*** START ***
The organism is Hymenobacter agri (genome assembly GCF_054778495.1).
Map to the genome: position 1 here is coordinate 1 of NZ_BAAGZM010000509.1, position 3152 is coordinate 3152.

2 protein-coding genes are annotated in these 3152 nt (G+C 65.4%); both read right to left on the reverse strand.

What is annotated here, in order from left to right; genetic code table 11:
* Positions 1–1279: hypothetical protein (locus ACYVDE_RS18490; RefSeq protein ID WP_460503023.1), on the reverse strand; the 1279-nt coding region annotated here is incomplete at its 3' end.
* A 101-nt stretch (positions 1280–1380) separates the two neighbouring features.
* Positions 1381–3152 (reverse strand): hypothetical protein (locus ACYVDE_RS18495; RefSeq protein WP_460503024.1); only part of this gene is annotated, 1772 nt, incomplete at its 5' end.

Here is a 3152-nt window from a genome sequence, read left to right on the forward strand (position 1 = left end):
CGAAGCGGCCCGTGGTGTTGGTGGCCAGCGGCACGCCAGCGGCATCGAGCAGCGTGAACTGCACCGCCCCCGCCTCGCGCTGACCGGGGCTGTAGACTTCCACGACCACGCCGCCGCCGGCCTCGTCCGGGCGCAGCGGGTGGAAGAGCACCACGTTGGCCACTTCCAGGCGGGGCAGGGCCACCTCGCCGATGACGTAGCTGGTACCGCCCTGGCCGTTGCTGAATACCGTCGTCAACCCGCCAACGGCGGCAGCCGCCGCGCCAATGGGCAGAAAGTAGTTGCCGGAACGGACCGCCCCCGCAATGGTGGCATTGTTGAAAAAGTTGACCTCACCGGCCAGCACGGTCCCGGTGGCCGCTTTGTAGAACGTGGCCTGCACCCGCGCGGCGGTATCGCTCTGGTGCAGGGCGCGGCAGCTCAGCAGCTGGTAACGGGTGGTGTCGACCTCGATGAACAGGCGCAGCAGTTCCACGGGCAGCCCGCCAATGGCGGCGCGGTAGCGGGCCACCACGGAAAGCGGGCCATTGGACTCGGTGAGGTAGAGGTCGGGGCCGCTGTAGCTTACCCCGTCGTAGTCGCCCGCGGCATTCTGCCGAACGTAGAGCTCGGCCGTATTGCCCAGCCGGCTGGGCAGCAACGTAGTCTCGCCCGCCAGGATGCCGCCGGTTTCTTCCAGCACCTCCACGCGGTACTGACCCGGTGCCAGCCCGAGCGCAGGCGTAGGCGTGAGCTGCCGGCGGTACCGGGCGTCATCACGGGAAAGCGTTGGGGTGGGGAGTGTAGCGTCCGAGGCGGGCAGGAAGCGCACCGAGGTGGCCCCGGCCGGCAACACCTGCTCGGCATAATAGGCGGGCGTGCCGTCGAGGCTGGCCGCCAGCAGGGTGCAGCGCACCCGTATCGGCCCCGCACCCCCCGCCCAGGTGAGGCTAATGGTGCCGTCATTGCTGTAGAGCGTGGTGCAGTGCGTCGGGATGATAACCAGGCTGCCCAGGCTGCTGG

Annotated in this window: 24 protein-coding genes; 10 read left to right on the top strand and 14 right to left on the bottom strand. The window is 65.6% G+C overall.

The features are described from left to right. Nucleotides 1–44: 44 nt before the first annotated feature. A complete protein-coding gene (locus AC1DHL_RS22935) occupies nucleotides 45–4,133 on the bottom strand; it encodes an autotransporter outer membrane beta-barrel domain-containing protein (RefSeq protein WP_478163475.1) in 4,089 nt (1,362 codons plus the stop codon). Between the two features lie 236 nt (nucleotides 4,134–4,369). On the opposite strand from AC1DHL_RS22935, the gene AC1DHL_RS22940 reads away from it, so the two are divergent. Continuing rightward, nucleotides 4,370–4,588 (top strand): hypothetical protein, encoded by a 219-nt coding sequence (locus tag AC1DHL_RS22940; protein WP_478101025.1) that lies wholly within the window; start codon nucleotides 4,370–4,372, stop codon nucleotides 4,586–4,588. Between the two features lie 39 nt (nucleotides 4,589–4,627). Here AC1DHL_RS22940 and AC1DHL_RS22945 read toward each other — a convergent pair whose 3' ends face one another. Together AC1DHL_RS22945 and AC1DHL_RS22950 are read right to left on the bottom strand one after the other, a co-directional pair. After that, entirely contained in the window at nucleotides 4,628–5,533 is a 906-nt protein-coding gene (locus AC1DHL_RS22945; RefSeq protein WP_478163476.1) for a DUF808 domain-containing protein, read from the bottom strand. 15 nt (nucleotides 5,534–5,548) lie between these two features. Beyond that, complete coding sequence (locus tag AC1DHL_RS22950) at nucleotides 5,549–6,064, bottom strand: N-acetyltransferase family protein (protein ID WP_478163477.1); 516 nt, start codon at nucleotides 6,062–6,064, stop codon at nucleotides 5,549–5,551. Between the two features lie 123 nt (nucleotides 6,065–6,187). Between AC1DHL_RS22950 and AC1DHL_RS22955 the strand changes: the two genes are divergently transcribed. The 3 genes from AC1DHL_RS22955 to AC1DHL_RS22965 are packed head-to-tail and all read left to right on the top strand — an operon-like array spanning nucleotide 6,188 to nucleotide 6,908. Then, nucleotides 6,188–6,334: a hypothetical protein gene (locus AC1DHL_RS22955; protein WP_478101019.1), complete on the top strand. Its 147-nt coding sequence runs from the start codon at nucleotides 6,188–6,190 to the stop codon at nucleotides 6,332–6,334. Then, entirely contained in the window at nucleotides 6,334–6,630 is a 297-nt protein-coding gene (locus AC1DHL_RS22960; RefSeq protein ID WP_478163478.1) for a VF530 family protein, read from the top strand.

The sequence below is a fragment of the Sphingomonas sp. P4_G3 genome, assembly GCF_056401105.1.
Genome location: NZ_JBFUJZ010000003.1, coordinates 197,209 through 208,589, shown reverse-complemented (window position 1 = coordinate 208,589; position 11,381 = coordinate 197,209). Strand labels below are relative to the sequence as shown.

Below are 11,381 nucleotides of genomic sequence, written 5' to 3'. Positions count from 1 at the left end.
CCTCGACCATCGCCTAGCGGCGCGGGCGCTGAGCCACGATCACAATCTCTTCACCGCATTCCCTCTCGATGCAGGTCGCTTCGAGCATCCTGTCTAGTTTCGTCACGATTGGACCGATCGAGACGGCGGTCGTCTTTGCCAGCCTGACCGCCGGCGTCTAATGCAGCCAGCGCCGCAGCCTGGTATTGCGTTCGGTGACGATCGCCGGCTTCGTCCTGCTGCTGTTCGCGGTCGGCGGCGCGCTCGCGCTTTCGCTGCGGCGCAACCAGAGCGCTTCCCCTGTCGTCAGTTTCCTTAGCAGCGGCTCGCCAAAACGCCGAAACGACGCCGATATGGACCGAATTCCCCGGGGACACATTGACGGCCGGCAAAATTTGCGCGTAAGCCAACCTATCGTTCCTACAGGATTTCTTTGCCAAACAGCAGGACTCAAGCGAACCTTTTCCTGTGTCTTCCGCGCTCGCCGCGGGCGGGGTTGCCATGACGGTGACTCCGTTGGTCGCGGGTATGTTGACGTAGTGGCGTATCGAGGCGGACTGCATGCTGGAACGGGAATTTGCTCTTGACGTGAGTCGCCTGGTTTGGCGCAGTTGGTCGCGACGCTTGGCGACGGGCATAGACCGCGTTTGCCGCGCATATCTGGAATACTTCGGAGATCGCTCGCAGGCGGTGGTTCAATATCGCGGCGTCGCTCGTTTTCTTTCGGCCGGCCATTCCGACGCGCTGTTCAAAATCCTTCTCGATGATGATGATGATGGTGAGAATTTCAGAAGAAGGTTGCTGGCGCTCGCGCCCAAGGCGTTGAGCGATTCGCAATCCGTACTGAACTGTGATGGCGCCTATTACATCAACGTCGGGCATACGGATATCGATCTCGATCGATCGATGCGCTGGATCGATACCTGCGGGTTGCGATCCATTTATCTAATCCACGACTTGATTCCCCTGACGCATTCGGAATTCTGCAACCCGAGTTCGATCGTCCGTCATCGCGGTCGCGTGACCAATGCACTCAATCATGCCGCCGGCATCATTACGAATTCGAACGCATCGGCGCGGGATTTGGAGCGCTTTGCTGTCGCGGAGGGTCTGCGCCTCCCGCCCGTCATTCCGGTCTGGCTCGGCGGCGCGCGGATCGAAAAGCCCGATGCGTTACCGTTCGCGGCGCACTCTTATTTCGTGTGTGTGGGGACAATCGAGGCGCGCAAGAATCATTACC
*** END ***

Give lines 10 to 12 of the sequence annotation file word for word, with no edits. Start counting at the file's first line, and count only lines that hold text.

Annotated in this window: 24 protein-coding genes; 10 read left to right on the top strand and 14 right to left on the bottom strand. The window is 65.6% G+C overall.

The features are described from left to right. Nucleotides 1–44: 44 nt before the first annotated feature. A complete protein-coding gene (locus AC1DHL_RS22935) occupies nucleotides 45–4,133 on the bottom strand; it encodes an autotransporter outer membrane beta-barrel domain-containing protein (RefSeq protein WP_478163475.1) in 4,089 nt (1,362 codons plus the stop codon). Between the two features lie 236 nt (nucleotides 4,134–4,369). On the opposite strand from AC1DHL_RS22935, the gene AC1DHL_RS22940 reads away from it, so the two are divergent. Continuing rightward, nucleotides 4,370–4,588 (top strand): hypothetical protein, encoded by a 219-nt coding sequence (locus tag AC1DHL_RS22940; protein WP_478101025.1) that lies wholly within the window; start codon nucleotides 4,370–4,372, stop codon nucleotides 4,586–4,588. Between the two features lie 39 nt (nucleotides 4,589–4,627). Here AC1DHL_RS22940 and AC1DHL_RS22945 read toward each other — a convergent pair whose 3' ends face one another. Together AC1DHL_RS22945 and AC1DHL_RS22950 are read right to left on the bottom strand one after the other, a co-directional pair. After that, entirely contained in the window at nucleotides 4,628–5,533 is a 906-nt protein-coding gene (locus AC1DHL_RS22945; RefSeq protein WP_478163476.1) for a DUF808 domain-containing protein, read from the bottom strand. 15 nt (nucleotides 5,534–5,548) lie between these two features. Beyond that, complete coding sequence (locus tag AC1DHL_RS22950) at nucleotides 5,549–6,064, bottom strand: N-acetyltransferase family protein (protein ID WP_478163477.1); 516 nt, start codon at nucleotides 6,062–6,064, stop codon at nucleotides 5,549–5,551. Between the two features lie 123 nt (nucleotides 6,065–6,187). Between AC1DHL_RS22950 and AC1DHL_RS22955 the strand changes: the two genes are divergently transcribed. The 3 genes from AC1DHL_RS22955 to AC1DHL_RS22965 are packed head-to-tail and all read left to right on the top strand — an operon-like array spanning nucleotide 6,188 to nucleotide 6,908. Then, nucleotides 6,188–6,334: a hypothetical protein gene (locus AC1DHL_RS22955; protein WP_478101019.1), complete on the top strand. Its 147-nt coding sequence runs from the start codon at nucleotides 6,188–6,190 to the stop codon at nucleotides 6,332–6,334. Then, entirely contained in the window at nucleotides 6,334–6,630 is a 297-nt protein-coding gene (locus AC1DHL_RS22960; RefSeq protein ID WP_478163478.1) for a VF530 family protein, read from the top strand.

The sequence below is a fragment of the Sphingomonas sp. P4_G3 genome, assembly GCF_056401105.1.